PORTLAND — Mayor Michael Brennan, who was sworn in Monday as the city’s first elected mayor since 1923, told Portlanders in his inaugural address that he can succeed only with their help.

“I want, more than anything else, to have all of you engaged with me in a process of moving people forward,” Brennan said to a crowd of more than 300 people at the Ocean Gateway passenger ship terminal. “My success will also be your success, and I can only be successful with you.”

The speech, which lasted about 40 minutes, focused on broad principles and values and avoided specifics. It was laced with humor, as Brennan appeared relaxed and exuberant.

Brennan’s speech represented a historic change. For one thing, he will serve for four years rather than for one, the previous practice for Portland mayors.

The last time the city had a mayor elected by its residents, the Charleston was a new dance, Portlanders were flocking to see a new silent film by Cecil B. DeMille, “The Ten Commandments,” and Calvin Coolidge succeeded Warren G. Harding as president.

Since then, the mayor essentially has served as chair of the City Council. In recent years, the council chose a new mayor every year, usually giving the gavel to the most senior member who had yet to serve.

David Brenerman, who was mayor in 1985, said it was always a challenge in the inaugural address to lay out a vision for just one year.

“We could only talk about small things,” he said. “Now, we can look forward toward four years and what we can get done.”

In his speech, Brennan laid out his vision for how he will lead the city as its most visible elected official. He spoke about the value of education and told the story of his grandmother, an Irish immigrant who cleaned houses in the West End and raised four children after her husband died, sending all four to college.

Maintaining quality schools is important to the city’s economic well-being and keeping families in the city, he said.

He said he wants to take advantage of the number of immigrants in the city to establish a foreign language immersion program for Portland students. Also, repeating an idea from his campaign, he said he would collaborate with local research and higher education institutions to create a “research triangle.”

“If we are able to do that, we will transform the Greater Portland economy,” he said.

He said the city must be careful about any new development to make sure it provides a long-lasting improvement over what it replaces. He cited Union Station, which he visited as a child and thought was a beautiful building, and its destruction 50 years ago to make way for a strip mall.

As the city looks at proposed development of the waterfront, for example, officials must take the long view and consider how their decisions would affect future generations.

Brennan made it clear he will move fast to change the status quo. He said the City Council will hold a workshop Dec. 12 to discuss whether to revamp its committees.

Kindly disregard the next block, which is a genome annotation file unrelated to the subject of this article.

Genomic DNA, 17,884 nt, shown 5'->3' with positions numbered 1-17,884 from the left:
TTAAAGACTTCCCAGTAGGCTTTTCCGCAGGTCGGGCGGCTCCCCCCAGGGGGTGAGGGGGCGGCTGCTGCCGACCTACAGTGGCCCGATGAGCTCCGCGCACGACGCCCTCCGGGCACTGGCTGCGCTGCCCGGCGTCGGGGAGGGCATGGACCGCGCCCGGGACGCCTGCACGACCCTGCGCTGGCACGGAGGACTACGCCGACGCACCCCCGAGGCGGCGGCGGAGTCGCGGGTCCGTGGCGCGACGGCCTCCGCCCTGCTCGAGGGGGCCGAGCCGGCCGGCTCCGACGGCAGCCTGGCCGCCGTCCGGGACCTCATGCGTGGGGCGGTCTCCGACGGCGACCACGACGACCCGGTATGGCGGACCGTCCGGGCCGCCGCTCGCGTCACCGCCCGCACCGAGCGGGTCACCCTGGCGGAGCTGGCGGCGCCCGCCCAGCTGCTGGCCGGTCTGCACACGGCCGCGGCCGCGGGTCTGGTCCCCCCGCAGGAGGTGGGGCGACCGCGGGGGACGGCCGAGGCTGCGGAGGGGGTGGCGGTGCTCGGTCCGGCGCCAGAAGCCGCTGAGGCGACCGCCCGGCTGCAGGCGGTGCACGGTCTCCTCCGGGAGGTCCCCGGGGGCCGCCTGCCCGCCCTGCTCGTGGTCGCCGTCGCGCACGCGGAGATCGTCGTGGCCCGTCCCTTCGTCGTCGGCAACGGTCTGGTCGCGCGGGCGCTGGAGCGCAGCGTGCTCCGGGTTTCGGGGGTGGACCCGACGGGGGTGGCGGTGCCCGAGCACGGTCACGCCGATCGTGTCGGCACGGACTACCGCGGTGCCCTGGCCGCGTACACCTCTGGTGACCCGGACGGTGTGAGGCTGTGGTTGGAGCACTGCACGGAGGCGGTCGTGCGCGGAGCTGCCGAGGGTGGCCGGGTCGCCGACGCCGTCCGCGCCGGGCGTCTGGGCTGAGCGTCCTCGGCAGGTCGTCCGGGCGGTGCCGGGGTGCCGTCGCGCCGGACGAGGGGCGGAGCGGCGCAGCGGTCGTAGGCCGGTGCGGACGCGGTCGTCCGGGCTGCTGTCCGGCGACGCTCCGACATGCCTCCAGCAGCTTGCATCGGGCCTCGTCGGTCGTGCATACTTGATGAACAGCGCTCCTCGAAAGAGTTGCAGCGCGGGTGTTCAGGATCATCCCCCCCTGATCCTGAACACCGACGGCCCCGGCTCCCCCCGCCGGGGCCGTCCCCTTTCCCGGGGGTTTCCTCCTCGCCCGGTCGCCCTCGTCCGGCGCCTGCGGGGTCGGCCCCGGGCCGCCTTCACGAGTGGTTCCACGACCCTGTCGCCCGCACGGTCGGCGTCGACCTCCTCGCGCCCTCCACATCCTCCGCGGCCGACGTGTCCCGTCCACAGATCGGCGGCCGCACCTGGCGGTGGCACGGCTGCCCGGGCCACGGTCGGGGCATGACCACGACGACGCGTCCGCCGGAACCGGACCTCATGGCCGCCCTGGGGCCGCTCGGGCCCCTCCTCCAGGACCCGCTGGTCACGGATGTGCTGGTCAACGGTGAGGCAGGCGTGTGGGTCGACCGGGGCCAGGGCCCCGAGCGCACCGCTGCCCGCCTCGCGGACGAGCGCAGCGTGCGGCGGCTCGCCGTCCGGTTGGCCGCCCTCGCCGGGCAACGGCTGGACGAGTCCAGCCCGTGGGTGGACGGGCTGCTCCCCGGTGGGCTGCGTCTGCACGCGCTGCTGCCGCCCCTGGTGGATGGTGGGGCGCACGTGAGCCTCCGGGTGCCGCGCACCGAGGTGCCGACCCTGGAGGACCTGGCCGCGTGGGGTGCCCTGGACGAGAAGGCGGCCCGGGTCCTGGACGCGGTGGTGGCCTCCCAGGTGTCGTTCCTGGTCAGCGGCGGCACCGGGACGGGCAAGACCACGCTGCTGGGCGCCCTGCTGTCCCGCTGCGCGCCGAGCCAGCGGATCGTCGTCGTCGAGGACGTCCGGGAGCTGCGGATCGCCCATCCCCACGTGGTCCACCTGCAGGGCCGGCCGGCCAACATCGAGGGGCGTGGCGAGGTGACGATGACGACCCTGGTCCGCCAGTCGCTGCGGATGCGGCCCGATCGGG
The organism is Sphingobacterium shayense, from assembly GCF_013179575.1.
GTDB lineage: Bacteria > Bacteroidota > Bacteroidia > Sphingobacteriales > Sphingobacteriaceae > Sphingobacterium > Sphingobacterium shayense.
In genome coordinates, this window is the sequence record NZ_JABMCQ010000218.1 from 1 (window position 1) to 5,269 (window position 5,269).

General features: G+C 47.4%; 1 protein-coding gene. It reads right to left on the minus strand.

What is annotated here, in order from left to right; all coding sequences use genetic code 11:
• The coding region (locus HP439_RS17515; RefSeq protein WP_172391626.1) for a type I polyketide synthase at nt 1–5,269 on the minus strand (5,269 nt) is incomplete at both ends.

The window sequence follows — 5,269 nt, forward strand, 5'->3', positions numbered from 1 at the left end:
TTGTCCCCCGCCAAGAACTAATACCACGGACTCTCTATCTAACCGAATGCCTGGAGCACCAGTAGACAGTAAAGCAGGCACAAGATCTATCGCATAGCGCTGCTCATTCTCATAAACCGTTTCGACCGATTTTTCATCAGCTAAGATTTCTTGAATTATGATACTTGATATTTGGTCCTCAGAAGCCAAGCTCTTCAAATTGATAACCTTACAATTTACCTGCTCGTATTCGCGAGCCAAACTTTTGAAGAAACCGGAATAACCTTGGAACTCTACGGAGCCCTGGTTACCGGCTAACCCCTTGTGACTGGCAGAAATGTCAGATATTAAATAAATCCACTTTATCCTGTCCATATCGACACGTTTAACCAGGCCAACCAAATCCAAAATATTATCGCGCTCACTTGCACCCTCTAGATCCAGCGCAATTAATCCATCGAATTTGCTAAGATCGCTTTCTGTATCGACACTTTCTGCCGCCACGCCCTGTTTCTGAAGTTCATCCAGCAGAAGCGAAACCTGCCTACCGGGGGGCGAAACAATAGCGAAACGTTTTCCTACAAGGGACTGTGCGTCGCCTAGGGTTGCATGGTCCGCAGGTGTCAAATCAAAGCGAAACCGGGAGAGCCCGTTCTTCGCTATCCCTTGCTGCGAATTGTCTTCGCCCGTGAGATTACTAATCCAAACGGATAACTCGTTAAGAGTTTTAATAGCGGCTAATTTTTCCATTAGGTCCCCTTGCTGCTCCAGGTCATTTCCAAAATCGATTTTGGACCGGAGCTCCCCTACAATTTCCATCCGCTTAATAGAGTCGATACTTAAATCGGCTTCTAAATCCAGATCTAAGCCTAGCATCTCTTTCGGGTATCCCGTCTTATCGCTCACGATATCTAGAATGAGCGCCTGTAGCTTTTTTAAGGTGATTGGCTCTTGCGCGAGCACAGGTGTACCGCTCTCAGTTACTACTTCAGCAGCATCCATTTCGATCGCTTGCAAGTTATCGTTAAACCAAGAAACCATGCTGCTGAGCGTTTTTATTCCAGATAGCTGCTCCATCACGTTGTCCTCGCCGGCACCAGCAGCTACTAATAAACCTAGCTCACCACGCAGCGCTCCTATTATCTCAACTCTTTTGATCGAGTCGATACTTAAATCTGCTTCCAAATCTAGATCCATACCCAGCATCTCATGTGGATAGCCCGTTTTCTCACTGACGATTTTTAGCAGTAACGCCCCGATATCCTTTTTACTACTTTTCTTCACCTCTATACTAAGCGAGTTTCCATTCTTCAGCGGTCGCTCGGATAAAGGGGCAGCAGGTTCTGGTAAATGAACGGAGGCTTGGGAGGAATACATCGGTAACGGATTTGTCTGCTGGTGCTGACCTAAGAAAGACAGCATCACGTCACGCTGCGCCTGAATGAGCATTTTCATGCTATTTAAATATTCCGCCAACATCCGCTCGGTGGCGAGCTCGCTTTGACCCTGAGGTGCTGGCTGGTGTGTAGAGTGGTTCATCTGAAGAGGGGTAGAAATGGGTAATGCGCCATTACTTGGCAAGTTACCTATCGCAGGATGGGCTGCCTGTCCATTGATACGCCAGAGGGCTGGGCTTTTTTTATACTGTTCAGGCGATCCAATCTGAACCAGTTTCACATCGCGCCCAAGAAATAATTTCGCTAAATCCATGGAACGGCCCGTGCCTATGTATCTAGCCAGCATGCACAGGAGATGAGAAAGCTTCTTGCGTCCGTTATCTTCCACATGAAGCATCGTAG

On Wednesday, at his first City Council meeting, Brennan will have to decide whether to give Occupy Maine a permit to continue its encampment in Lincoln Park. He spoke positively about the Occupy Maine movement, although he did not indicate how he would side on the permit issue. He said people should not forget the movement’s message.

“We live in a country that has significant and tremendous income disparity,” he said. “There is too much poverty.”

The crowd applauded loudly.

Shane Blodgett, 21, who has been living in Lincoln Park since Oct. 8, came to hear Brennan’s speech. He said he was heartened by Brennan’s speech and his comments about the movement.

City Councilor John Anton praised Brennan’s speech. “Mike is challenging the council to come together and take our game up a level.”

Brennan’s uplifting message on values was well received by the diverse audience; his challenge will be translating those values into the city budget, said City Councilor Ed Suslovic.

At least nine of Brennan’s 14 opponents in last month’s election attended the event, which included a performance by the Portland-Deering-Casco Bay High School Orchestra.

Brennan thanked his election opponents for running and bringing forward their ideas.

Peter Bryant, whose platform highlighted the return of heavy-item trash pickup, which was eliminated a couple of years ago by budget cuts, sat in the front row. Bryant leaped to his feet when Brennan said he would bring back heavy-item pickup.

Former Gov. Angus King, a resident of Brunswick, came to the event, saying he believes an elected mayor is important not only for Portland but also for the state, because the city plays such a critical role in Maine’s economy.

“This is a big step for Portland and for Maine, and I want to be here,” he said.

Earlier in the day at City Hall, Brennan was sworn in by City Clerk Katherine Jones.

Before the ceremony, outgoing Mayor Nicholas Mavodones urged the city’s elected officials to support the new mayor, who will be under intense scrutiny in coming months.

“He’s going to do an incredibly good job for the city of Portland,” said Mavodones, who finished third in the race for mayor.

Brennan said he sees his role as leading the debate on policy matters and building coalitions.

Staff Writer Tom Bell can be contacted at 791-6369 or at: [email protected]